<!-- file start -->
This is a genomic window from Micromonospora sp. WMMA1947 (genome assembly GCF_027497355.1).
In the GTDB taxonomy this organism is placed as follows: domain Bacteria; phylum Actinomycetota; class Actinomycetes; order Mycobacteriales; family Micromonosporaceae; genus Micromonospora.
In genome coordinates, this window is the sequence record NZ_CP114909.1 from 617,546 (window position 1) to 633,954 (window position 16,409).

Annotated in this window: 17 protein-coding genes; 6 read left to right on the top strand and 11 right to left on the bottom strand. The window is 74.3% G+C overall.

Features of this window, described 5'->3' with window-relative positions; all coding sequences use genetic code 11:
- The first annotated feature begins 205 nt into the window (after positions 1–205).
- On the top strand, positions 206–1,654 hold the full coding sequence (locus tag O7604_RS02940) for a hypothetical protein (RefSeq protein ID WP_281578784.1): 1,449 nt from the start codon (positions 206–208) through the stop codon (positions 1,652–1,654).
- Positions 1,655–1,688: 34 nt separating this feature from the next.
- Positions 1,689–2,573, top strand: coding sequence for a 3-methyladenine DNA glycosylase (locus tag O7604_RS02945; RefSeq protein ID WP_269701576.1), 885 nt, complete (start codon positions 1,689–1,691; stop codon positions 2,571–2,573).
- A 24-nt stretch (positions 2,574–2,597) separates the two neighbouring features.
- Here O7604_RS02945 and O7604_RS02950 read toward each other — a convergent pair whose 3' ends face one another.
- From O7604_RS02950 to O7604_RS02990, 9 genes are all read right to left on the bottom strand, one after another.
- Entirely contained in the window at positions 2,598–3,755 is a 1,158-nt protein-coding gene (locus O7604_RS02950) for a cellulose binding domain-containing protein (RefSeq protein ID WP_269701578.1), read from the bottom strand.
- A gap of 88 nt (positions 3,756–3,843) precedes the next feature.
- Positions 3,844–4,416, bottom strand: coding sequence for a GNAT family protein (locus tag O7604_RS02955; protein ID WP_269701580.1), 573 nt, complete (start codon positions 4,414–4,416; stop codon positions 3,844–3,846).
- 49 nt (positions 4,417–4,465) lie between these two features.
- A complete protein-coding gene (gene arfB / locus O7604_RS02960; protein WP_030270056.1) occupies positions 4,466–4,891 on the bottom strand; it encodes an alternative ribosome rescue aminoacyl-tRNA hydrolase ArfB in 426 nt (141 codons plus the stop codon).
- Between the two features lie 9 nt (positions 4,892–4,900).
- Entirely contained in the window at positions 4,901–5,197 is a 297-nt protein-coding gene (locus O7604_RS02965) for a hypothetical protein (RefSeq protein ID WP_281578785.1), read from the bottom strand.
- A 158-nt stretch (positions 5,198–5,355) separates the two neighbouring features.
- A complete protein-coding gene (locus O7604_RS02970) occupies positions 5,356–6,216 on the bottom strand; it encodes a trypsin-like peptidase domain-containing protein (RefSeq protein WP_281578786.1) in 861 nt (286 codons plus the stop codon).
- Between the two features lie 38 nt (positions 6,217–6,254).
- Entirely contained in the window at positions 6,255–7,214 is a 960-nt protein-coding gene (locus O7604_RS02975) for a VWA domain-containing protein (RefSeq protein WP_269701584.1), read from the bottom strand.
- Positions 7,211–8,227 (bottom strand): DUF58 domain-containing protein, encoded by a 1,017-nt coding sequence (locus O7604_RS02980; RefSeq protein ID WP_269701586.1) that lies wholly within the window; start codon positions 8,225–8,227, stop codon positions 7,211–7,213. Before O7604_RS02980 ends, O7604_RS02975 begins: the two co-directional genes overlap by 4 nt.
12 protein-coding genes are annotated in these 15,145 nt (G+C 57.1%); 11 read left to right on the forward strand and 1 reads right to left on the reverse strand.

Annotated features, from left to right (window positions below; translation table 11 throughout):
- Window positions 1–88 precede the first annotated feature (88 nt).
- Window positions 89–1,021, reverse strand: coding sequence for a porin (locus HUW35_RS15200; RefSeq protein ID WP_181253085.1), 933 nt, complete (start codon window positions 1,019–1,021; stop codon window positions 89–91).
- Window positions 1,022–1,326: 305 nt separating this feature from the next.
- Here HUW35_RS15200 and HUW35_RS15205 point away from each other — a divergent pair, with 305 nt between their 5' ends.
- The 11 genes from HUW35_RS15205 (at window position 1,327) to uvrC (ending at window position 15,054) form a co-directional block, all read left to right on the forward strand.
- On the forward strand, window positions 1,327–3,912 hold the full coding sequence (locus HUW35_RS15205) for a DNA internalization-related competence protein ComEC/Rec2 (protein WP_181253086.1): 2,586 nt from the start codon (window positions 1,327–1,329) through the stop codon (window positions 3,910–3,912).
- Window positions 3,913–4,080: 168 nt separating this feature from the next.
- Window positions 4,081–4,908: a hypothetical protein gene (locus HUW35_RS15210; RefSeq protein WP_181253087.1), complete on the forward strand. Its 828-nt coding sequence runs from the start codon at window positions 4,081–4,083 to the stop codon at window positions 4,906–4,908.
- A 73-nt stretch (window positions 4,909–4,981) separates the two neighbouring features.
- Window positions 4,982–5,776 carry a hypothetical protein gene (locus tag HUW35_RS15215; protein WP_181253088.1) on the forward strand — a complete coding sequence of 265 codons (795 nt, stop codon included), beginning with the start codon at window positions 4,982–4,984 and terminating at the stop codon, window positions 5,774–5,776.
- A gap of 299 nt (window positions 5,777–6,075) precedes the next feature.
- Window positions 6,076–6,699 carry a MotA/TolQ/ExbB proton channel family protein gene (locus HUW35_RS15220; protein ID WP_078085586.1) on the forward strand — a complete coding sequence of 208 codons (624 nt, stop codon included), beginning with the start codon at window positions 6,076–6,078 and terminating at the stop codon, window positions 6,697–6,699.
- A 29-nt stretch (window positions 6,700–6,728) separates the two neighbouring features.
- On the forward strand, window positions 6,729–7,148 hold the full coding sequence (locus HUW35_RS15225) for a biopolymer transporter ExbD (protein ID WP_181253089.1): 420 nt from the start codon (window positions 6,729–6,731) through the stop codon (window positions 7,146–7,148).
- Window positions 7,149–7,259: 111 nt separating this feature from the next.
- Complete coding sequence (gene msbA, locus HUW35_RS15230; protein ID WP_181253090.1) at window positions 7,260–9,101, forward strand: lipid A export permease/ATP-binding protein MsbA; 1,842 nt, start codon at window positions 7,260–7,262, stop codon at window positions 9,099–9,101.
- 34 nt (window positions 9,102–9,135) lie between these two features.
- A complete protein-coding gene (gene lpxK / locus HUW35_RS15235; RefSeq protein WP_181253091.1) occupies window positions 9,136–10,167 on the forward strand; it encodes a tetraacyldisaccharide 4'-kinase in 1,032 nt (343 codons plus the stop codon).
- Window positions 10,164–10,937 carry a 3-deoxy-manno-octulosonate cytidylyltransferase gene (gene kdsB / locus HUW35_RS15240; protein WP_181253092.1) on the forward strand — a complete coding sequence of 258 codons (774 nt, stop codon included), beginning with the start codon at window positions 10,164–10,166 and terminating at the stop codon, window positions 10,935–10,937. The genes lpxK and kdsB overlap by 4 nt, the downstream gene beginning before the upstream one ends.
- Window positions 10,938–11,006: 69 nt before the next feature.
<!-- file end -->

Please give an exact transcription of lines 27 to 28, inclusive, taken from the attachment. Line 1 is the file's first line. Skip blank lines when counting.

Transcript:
- Window positions 1–88 precede the first annotated feature (88 nt).
- Window positions 89–1,021, reverse strand: coding sequence for a porin (locus HUW35_RS15200; RefSeq protein ID WP_181253085.1), 933 nt, complete (start codon window positions 1,019–1,021; stop codon window positions 89–91).